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Uneven Roads helps you grasp how, when, and why race and ethnicity matter in U.S. politics. Using the metaphor of a road, with twists, turns, and dead ends, this incisive text takes you on a journey to understanding political racialization and the roots of modern interpretations of race and ethnicity. The book’s structure and narrative are designed to encourage comparison and reflection. You will critically analyze the history and context of U.S. racial and ethnic politics to build the skills needed to draw your own conclusions. In the Second Edition of this groundbreaking text, authors Shaw, DeSipio, Pinderhughes, and Travis bring the historical narrative to life by addressing the most contemporary debates and challenges affecting U.S. racial and ethnic politics. You will explore important issues regarding voting rights, political representation, education and criminal justice policies, and the immigrant experience. A revised final chapter on intersectionality encourages you to examine how groups go beyond the boundaries of race and ethnicity to come together on matters of class, gender, and sexuality.

Divine Variations

How Christian Thought Became Racial Science
Author: Terence Keel
Publisher: Stanford University Press
ISBN: 1503604373
Category: History
Page: 200
View: 6147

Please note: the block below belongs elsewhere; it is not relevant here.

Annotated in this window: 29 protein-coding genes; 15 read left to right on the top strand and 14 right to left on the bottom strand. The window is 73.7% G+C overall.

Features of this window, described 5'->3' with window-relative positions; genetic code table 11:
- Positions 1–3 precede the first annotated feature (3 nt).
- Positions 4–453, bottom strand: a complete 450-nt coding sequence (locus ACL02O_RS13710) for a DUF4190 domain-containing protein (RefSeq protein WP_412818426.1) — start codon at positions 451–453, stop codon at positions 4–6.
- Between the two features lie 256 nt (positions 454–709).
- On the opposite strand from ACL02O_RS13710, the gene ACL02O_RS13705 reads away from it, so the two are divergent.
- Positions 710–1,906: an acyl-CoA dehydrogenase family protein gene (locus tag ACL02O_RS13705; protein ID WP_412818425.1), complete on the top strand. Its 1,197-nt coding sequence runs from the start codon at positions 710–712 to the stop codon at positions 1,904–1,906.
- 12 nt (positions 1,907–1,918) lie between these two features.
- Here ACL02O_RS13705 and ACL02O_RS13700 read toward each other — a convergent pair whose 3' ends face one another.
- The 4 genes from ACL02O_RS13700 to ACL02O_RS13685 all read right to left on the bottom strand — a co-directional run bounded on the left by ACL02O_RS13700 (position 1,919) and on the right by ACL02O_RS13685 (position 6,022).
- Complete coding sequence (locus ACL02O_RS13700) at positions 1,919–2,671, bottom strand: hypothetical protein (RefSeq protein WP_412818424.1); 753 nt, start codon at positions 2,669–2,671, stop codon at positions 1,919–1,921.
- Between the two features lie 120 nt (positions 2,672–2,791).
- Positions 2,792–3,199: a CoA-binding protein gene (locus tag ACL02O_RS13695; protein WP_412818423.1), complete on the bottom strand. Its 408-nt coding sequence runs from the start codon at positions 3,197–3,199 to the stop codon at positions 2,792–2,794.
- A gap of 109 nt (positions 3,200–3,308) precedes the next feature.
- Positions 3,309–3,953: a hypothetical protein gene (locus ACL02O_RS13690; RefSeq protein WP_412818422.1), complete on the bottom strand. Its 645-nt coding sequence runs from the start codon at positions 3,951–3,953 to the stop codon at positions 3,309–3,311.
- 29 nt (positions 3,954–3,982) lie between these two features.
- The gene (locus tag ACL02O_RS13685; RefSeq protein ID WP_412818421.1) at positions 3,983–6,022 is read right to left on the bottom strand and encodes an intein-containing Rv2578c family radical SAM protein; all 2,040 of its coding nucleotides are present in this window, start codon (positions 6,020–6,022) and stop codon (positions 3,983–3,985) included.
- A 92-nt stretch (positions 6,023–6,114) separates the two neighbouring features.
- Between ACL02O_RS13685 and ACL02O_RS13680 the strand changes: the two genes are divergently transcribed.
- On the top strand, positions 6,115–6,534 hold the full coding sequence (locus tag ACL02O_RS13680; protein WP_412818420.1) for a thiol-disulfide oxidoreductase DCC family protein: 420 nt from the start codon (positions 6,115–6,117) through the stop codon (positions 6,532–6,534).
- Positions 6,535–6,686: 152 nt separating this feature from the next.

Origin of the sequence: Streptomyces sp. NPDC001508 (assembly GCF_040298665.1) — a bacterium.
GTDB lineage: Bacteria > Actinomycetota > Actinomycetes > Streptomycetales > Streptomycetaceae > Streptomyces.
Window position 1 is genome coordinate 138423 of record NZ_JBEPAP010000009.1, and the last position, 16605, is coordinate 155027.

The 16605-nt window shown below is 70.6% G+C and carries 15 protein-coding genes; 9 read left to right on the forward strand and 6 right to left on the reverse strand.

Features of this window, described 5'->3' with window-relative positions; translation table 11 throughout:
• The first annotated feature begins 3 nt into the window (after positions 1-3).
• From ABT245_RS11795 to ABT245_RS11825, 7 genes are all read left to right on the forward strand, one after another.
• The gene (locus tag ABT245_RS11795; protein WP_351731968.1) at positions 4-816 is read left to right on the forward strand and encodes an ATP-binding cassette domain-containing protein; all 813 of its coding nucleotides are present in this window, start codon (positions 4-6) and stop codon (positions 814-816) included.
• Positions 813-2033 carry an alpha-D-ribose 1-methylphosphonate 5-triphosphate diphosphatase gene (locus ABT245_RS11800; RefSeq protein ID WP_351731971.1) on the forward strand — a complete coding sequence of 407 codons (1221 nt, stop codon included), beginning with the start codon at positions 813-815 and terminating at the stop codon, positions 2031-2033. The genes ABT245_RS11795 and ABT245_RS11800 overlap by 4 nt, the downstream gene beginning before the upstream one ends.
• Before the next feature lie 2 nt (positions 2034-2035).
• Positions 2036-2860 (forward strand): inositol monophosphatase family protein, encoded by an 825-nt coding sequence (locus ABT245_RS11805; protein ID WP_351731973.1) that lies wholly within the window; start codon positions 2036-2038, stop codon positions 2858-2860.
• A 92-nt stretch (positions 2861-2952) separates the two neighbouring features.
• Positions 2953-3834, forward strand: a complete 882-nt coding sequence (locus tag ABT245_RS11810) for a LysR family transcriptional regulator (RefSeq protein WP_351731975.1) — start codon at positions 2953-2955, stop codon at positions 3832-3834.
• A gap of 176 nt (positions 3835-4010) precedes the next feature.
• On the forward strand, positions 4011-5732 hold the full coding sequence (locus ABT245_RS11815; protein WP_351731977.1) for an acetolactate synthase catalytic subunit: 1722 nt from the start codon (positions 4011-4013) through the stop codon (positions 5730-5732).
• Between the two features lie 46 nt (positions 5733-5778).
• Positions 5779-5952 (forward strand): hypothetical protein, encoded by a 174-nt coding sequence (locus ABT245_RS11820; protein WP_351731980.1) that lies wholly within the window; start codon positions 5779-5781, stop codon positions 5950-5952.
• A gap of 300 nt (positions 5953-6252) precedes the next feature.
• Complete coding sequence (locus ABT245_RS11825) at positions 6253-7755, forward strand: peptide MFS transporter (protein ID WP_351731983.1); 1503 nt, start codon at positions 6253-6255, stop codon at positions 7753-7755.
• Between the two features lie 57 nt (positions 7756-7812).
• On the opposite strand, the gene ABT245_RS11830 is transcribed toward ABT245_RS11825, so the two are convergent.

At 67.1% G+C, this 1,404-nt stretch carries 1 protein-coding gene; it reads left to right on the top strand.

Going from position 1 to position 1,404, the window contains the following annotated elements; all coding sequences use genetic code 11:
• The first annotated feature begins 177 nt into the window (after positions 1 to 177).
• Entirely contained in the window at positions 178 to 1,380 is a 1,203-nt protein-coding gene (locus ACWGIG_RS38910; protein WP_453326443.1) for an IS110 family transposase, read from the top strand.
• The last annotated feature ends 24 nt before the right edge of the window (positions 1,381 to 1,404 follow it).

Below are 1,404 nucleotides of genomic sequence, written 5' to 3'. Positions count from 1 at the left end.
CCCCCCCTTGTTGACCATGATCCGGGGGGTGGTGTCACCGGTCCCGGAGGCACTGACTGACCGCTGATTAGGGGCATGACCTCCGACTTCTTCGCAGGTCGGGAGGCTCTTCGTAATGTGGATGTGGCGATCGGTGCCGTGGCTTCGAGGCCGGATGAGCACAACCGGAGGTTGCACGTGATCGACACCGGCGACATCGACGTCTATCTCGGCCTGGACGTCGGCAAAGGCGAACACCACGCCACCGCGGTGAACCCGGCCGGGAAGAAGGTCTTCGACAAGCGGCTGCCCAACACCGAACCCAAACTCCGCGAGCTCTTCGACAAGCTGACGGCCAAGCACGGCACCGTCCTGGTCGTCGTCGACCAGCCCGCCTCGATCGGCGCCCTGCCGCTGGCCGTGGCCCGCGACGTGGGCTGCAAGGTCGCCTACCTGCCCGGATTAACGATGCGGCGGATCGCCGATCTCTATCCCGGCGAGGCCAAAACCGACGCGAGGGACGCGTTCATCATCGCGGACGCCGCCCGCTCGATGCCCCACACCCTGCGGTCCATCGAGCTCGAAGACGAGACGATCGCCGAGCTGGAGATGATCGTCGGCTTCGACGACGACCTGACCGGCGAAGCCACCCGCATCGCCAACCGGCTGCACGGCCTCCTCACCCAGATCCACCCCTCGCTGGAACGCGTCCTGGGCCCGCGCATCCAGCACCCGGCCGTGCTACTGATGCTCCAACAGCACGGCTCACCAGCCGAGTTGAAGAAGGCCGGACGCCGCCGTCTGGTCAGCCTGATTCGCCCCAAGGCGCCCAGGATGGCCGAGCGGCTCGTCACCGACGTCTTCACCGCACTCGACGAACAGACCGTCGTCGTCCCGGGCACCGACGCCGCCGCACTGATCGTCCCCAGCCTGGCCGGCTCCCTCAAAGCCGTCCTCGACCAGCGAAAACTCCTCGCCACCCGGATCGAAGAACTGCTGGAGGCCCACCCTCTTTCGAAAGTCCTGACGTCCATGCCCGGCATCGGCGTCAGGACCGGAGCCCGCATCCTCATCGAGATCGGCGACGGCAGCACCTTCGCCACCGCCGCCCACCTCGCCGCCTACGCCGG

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Divine Variations offers a new account of the development of scientific ideas about race. Focusing on the production of scientific knowledge over the last three centuries, Terence Keel uncovers the persistent links between pre-modern Christian thought and contemporary scientific perceptions of human difference. He argues that, instead of a rupture between religion and modern biology on the question of human origins, modern scientific theories of race are, in fact, an extension of Christian intellectual history. Keel's study draws on ancient and early modern theological texts and biblical commentaries, works in Christian natural philosophy, seminal studies in ethnology and early social science, debates within twentieth-century public health research, and recent genetic analysis of population differences and ancient human DNA. From these sources, Keel demonstrates that Christian ideas about creation, ancestry, and universalism helped form the basis of modern scientific accounts of human diversity—despite the ostensible shift in modern biology towards scientific naturalism, objectivity, and value neutrality. By showing the connections between Christian thought and scientific racial thinking, this book calls into question the notion that science and religion are mutually exclusive intellectual domains and proposes that the advance of modern science did not follow a linear process of secularization.